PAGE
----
Dragons display a formidable sense of identity

Gwent Dragons 24 Ulster 15
Click to follow
The Independent Online

Whatever troubles they have been suffering off the field, on it the players of the oft- named South-East Wales franchise have been showing some serious mettle.

Ulster are never an easy prospect, home or away, and Gwent Dragons were reminded of that throughout a thrilling encounter that took the winter chill off the day and went to a pounding finish. In the end it was a deserved victory, the home side having shown a trifle more enterprise than the visitors. But it was relief which greeted the clinching score late in the game.

This was rugged, exciting stuff, as befits a clash between the leaders and the third-placed team in the Celtic League. Ulster had beaten Dragons in that competition earlier this season in Belfast, but the Dragons were in no mood to allow the Irishmen a repeat yesterday.

Predictably, the opening scores were all from kicks despite the fact that the specialist boot men had apparently claimed that they did not enjoy using the grandly titled Webb Ellis ball. David Humphreys at least, appeared to have few problems with this lighter ball. The Ulsterman, knocked over two untroubled penalties and a drop goal, which had nosed the Irishmen in front after half an hour. Dragons though stayed in touch through Lee Jarvis, who did not enjoy quite as much success with the new ball, missing a penalty and a conversion, and went ahead with a try by Ben Breeze.

That touchdown had come after Ulster had been reduced to 14 men when the tight-head prop Simon Best was shown a yellow card after some skulduggery at a breakdown. Severe pressure was then applied by the Dragons, taking them almost up to the Ulster line.

Although Ulster were awarded a scrum, the Welsh pack won the set-piece, the No 8 Ross Beattie picked up and popped up a pass for the left wing to breeze over, prompting jubilant chants of "Newport, Newport", as the crowd let the authorities know precisely which team was playing at Rodney Parade. The try was just reward for the Dragons and their pack in particular, since they had been putting the squeeze on their opponents in the set-piece and at the line-out. At the latter, Ulster were strangely inconsistent, allowing Peter Sidoli and Ian Gough to ruin the Irish throw.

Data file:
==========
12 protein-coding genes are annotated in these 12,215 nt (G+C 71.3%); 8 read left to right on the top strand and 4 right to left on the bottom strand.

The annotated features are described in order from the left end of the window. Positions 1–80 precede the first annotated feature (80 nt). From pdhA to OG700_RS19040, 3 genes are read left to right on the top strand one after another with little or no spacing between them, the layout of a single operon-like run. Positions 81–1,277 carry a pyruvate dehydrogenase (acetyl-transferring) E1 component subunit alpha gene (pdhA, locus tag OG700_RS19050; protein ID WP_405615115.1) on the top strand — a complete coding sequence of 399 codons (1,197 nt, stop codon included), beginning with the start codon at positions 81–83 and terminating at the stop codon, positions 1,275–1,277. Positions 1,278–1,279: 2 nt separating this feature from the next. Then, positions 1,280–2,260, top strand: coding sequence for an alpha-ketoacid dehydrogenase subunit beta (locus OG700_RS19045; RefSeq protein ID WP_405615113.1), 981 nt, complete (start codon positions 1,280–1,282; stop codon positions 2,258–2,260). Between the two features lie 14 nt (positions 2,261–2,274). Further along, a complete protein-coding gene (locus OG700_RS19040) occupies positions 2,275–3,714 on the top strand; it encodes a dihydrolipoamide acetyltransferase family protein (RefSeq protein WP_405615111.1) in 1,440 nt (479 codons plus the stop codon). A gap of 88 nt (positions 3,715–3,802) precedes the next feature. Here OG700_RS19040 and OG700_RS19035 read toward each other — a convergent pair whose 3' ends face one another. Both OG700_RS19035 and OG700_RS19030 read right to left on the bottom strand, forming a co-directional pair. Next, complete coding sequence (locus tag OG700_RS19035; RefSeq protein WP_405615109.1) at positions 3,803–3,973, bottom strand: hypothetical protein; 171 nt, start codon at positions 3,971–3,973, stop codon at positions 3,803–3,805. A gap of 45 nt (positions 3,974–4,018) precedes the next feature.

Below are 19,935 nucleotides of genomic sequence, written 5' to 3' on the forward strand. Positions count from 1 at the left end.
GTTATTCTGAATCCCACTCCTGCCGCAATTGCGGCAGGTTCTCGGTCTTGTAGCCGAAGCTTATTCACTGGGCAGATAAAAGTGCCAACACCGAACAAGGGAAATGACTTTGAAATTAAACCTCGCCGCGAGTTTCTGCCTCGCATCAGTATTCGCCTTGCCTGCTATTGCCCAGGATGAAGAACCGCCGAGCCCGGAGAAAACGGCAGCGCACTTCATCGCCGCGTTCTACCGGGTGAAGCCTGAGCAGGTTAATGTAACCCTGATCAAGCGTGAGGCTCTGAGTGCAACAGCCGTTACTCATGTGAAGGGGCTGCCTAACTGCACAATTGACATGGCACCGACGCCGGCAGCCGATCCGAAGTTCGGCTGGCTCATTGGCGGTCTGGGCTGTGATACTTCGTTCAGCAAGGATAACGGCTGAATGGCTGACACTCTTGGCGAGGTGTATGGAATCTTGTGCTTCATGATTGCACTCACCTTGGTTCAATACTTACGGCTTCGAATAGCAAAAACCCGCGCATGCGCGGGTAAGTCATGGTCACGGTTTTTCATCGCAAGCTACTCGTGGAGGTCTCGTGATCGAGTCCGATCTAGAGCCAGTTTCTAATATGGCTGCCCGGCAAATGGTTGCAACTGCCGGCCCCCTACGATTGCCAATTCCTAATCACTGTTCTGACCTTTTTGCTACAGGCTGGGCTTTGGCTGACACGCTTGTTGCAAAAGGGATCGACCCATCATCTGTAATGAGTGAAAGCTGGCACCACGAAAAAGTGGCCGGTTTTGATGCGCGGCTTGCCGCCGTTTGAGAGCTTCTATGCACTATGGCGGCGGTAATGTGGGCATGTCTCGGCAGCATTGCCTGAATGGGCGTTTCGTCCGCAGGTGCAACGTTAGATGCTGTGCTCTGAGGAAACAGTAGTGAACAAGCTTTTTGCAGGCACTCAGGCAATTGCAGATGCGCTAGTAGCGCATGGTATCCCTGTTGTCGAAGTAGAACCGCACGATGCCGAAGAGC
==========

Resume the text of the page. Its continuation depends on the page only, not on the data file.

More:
The passion and the tempo of the match quickened after half-time. Early Ulster pressure was countered by muscular counter-attacking from the Dragons. Jarvis andHumphreys traded goal-kicks twice as both sides conceded penalties under pressure.

The Irishmen worked like crazy to get in front but the Welsh were having none of it. They held firm and then after a kick upfield Dragons swung it wide to the left where Percy Montgomery, the former Springbok full-back, marked his first match following his 18 month ban - 12 months suspended - for pushing a touch judge, with the clinching try.

Gwent Dragons: Tries Breeze, Montgomery; Conversion Jarvis; Penalties Jarvis 4. Ulster: Penalties Humphreys 4; Drop Goal Humphreys.

Gwent Dragons: P Montgomery; N Brew (G Arasa, h-t), H Luscombe (A Marinos, 79), S Winn, B Breeze; L Jarvis, G Baber; A Black (R Snow, 53), S Jones (P Young, 46), C Anthony, I Gough (M Owen, 79), P Sidoli, J Ringer (R Oakley, 79), R Beattie, J Forster (capt).

Ulster: B Cunningham; J Topping, R Constable, P Steinmetz, T Howe; D Humphreys, N Doak; R Kempson, M Sexton (P Shields, h-t), S Best (R Moore, 59), R Frost, G Longwell (M Mustchin, 56), A Ward (capt), R Wilson, N Best (R Moore, 28-37).

Referee: R Maybank (Orpington).

Comments